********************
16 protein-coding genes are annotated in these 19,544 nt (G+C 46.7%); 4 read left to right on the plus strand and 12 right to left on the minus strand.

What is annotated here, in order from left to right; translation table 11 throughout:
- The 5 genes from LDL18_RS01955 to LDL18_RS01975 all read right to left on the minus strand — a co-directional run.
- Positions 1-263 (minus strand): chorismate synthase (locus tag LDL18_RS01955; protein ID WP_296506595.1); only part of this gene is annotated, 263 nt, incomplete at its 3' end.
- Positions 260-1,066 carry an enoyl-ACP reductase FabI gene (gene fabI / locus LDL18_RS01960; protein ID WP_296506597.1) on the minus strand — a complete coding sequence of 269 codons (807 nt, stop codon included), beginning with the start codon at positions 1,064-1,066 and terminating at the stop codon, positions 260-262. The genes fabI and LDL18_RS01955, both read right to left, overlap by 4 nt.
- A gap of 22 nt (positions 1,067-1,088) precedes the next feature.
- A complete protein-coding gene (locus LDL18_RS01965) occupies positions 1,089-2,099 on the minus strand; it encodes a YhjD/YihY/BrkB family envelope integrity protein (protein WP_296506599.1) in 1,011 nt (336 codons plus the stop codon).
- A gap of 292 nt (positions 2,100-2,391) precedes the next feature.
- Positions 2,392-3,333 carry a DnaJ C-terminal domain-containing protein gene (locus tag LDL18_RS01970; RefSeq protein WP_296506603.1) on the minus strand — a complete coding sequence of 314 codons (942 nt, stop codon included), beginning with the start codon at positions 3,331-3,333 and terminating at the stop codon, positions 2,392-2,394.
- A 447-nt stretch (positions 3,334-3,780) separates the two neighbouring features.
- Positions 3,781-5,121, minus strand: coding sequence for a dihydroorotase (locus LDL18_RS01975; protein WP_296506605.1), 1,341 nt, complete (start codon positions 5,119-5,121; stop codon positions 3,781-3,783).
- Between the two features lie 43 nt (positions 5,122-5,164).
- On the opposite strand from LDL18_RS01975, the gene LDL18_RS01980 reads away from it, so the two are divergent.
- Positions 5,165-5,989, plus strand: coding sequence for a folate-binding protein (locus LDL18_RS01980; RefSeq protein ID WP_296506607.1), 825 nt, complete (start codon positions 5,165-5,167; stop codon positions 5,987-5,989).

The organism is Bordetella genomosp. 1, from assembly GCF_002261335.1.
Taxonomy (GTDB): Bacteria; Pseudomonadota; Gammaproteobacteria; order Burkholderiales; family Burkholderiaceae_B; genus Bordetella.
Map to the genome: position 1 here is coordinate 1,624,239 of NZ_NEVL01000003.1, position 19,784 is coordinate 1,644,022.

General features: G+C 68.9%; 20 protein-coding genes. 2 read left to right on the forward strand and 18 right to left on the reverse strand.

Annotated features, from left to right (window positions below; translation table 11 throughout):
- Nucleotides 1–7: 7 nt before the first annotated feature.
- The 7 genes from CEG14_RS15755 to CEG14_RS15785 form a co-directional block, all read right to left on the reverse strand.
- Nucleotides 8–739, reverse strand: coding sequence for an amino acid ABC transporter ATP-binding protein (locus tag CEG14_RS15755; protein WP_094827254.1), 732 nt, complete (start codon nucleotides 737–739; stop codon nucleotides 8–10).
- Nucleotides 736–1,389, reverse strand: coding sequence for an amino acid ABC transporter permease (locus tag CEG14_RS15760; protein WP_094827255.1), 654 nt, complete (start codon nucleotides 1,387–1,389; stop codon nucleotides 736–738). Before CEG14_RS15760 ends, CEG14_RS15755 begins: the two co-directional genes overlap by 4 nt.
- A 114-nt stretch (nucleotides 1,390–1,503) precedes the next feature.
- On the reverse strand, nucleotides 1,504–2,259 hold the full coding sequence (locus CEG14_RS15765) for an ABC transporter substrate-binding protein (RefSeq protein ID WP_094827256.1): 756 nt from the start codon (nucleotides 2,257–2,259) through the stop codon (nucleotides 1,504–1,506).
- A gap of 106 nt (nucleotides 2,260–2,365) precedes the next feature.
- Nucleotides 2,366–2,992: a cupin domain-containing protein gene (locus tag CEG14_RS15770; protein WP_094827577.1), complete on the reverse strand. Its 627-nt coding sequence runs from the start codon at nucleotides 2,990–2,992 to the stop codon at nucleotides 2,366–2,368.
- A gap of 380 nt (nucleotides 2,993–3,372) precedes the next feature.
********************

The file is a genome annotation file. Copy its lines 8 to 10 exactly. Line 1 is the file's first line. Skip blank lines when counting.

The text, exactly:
- A gap of 292 nt (positions 2,100-2,391) precedes the next feature.
- Positions 2,392-3,333 carry a DnaJ C-terminal domain-containing protein gene (locus tag LDL18_RS01970; RefSeq protein WP_296506603.1) on the minus strand — a complete coding sequence of 314 codons (942 nt, stop codon included), beginning with the start codon at positions 3,331-3,333 and terminating at the stop codon, positions 2,392-2,394.
- A 447-nt stretch (positions 3,334-3,780) separates the two neighbouring features.